MEXICO CITY (Reuters) - A Mexican court has sentenced a man to 208 years in prison for the criminal homicides of 26 people, most of them children, who died when a school collapsed during a powerful earthquake that struck Mexico City in 2017, authorities said on Wednesday.
The Mexico City attorney general's office said it had shown that the man described as a works director had guaranteed the structural safety of the school in Tlalpan, a southern district of the capital, without carrying out the required testing and despite irregularities in the building's construction.
The attorney general's office named the man as Juan "N." Local media identified him as Juan Mario Velarde Gamez.
The court also ordered Velarde to pay 377,450 pesos ($19,000) to each of the victims' families.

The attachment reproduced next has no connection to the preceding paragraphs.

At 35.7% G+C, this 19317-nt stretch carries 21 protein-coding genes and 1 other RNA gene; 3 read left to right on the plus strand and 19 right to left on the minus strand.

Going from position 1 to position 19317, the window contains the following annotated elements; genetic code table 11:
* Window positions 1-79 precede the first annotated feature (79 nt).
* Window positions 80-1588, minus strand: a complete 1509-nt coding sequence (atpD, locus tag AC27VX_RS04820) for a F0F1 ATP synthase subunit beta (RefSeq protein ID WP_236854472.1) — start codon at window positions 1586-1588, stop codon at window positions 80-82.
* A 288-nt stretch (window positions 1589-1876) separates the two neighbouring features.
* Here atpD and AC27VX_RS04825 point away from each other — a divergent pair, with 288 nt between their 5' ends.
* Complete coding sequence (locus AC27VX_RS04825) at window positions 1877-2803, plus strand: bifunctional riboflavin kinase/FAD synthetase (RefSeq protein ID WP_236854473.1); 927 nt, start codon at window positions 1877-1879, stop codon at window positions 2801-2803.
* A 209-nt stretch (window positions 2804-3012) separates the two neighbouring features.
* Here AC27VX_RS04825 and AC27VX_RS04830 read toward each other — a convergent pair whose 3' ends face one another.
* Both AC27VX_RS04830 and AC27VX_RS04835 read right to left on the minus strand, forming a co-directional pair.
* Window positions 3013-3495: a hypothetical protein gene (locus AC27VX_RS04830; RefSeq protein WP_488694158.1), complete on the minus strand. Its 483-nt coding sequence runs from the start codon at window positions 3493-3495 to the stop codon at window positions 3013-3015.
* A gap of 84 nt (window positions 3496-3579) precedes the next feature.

Nineteen children and seven adults died when the privately owned Enrique Rebsamen school collapsed during the 7.1-magnitude quake, the most deadly in Mexico in a generation. At least 369 people died in the capital and surrounding states.
Mexican prosecutors said at the time they had opened a probe into the potential criminal responsibility of the owner and private inspectors for the collapse.
The sentence comes during an investigation into the collapse of an overpass on Line 12 of Mexico City's metro on May 3, which also killed 26 people. The line suffered damage in the same quake, government data showed.
($1 = 19.8623 Mexican pesos)
(Reporting by Cassandra Garrison; Editing by Dave Graham and Peter Cooney)